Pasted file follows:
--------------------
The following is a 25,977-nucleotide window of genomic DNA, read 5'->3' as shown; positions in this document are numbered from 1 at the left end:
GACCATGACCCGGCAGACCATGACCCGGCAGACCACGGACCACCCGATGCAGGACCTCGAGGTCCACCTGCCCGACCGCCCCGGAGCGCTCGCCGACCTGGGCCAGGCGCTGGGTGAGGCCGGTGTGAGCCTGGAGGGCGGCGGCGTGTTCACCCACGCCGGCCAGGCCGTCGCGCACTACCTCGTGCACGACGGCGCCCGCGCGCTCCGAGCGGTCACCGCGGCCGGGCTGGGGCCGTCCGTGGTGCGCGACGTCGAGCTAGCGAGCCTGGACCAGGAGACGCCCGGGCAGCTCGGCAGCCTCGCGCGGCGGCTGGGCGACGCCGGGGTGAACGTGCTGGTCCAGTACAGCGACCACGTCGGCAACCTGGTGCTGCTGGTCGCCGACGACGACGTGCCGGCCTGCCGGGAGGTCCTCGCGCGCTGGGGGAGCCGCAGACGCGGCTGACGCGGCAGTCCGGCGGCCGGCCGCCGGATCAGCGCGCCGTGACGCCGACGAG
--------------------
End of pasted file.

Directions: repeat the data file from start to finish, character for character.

The following is a 25,977-nucleotide window of genomic DNA, read 5'->3' as shown; positions in this document are numbered from 1 at the left end:
GACCATGACCCGGCAGACCATGACCCGGCAGACCACGGACCACCCGATGCAGGACCTCGAGGTCCACCTGCCCGACCGCCCCGGAGCGCTCGCCGACCTGGGCCAGGCGCTGGGTGAGGCCGGTGTGAGCCTGGAGGGCGGCGGCGTGTTCACCCACGCCGGCCAGGCCGTCGCGCACTACCTCGTGCACGACGGCGCCCGCGCGCTCCGAGCGGTCACCGCGGCCGGGCTGGGGCCGTCCGTGGTGCGCGACGTCGAGCTAGCGAGCCTGGACCAGGAGACGCCCGGGCAGCTCGGCAGCCTCGCGCGGCGGCTGGGCGACGCCGGGGTGAACGTGCTGGTCCAGTACAGCGACCACGTCGGCAACCTGGTGCTGCTGGTCGCCGACGACGACGTGCCGGCCTGCCGGGAGGTCCTCGCGCGCTGGGGGAGCCGCAGACGCGGCTGACGCGGCAGTCCGGCGGCCGGCCGCCGGATCAGCGCGCCGTGACGCCGACGAG